Last time we discussed the first two of three hypostases of ultimate reality described by Plotinus – The One and the Intellectual Principle. We pick up there today.
The third hypostasis is Soul, the offspring of the Nous, and author of all things. It is double: both interior-facing and exterior-facing. Unlike Socrates and Plato, Plotinus does not see the Soul as fallen since the material world with which it is connected is a beautiful mirror of the higher realm. The Soul, including the soul of man, is not matter or form, but an eternal essence.14 All souls are incorporeal, substantial, and immortal, but a soul can be embodied or disembodied. Plotinus assumes a cosmic soul – i.e. all souls comprise one soul, with intercommunication between them occurring via extrasensory means.15
A key corollary to Plotinus’ understanding of the soul is the notion of the ego or the self which he appears to have extracted from the later Stoics and perhaps others. We learn that for the soul of a person to connect with the One, a person must silence cognition and achieve ekstasis where “the mystic ‘stands outside’ himself. He has gone beyond the contingency of the ego and is fixed upon something immovable that intimately penetrates the ego while infinitely transcending it.”16 But then what is this ego?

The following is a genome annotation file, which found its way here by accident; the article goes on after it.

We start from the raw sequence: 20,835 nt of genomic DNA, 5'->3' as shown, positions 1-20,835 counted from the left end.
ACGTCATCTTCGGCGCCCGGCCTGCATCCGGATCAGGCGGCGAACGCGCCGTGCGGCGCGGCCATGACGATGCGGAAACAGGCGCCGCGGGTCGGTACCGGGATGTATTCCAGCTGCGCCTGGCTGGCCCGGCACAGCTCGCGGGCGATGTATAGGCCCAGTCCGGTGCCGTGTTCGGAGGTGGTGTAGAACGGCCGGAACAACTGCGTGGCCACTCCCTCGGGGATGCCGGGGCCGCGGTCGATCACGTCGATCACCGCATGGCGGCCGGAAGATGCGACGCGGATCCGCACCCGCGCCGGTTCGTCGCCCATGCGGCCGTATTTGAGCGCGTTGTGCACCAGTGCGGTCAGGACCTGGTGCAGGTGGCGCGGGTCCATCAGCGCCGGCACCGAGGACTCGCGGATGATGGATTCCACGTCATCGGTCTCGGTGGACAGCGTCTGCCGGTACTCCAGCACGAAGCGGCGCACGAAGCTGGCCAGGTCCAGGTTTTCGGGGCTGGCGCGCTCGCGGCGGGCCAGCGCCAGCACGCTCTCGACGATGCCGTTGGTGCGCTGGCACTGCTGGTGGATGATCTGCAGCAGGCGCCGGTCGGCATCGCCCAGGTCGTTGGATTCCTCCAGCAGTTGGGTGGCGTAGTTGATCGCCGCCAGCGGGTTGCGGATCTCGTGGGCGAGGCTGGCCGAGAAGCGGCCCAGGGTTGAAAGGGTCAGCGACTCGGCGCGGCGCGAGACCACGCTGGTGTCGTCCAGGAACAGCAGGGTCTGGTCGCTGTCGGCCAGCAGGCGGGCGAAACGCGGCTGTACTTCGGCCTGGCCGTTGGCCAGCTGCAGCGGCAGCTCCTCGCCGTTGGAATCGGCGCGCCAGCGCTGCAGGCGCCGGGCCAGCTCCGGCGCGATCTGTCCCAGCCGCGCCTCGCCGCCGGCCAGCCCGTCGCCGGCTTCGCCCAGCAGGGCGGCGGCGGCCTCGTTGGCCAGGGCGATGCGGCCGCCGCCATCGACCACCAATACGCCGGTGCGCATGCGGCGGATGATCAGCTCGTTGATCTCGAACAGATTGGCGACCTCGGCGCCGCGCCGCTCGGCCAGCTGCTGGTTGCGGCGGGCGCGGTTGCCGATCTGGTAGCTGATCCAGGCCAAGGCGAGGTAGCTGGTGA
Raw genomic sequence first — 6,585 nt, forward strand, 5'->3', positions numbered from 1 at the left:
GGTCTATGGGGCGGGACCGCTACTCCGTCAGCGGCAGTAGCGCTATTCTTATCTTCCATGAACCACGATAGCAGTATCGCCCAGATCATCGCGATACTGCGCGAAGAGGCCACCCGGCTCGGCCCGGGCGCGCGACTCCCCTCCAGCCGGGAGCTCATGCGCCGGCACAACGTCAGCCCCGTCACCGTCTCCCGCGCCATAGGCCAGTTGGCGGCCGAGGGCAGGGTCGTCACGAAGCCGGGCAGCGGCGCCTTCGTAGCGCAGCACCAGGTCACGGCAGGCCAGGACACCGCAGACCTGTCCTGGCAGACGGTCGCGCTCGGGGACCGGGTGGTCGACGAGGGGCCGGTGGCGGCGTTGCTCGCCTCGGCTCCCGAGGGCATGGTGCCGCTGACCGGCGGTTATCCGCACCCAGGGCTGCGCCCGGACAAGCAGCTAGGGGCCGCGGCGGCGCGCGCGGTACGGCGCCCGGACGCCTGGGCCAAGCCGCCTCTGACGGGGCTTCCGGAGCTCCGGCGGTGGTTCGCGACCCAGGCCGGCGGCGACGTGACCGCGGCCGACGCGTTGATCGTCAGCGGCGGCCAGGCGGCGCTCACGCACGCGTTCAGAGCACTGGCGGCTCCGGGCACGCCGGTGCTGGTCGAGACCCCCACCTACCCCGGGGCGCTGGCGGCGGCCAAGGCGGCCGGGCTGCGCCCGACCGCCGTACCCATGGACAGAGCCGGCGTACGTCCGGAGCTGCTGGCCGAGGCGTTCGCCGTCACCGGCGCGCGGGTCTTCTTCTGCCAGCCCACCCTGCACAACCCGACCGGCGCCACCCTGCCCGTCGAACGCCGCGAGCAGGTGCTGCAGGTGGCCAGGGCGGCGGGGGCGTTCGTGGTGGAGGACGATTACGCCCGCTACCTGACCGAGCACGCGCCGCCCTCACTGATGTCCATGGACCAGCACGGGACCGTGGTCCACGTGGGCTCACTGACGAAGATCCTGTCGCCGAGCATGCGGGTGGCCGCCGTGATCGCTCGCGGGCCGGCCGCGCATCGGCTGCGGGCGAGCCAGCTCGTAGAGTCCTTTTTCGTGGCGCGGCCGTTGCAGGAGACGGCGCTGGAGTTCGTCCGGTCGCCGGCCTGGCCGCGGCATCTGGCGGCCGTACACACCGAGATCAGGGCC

Plotinus adopts the idea of ‘man-as-microcosm’ or the human as “somehow a world in little, a complex and obscurely explanatory summary of the universe.”17 In other words each of us is an intelligible cosmos within which “the cyclic rhythm perceptible throughout the universe-at-large, the macrocosm, is to be recurrently played.”18 Plotinus teaches that our intelligence is most properly the self and is linked to The Intelligence which is reached by withdrawal from the multiple and lowest in us. Thus our highest essence – intelligence, ego, or self – is the vehicle to the highest levels of reality.
Plotinus offers two additional tenets of his metaphysics. First Nature and the World are the best logically possible and a copy of the eternal world. The cosmos then is a symbol of the eternal realm. Second, humans have free will, and one freedom of which they should partake is the ability to look within themselves to understand the higher realm.
Next time we will look at the techniques taught and by Plotinus to do that.
14 Russell, Bertrand, A History of Western Philosophy. Simon & Schuster, New York, 1972. ISBN-13 978-1-4165-5477-6, pages 291-293
15 Edwards, Paul (editor), The Encyclopedia of Philosophy. Macmillan Publishing Co., Inc. & The Free Press, 1972. Volume 6, page 354.
16 O’Brien, Elmer, The Essential Plotinus. The New American Library, New York, N.Y., 1964, page 24.
18Ibid., page 26.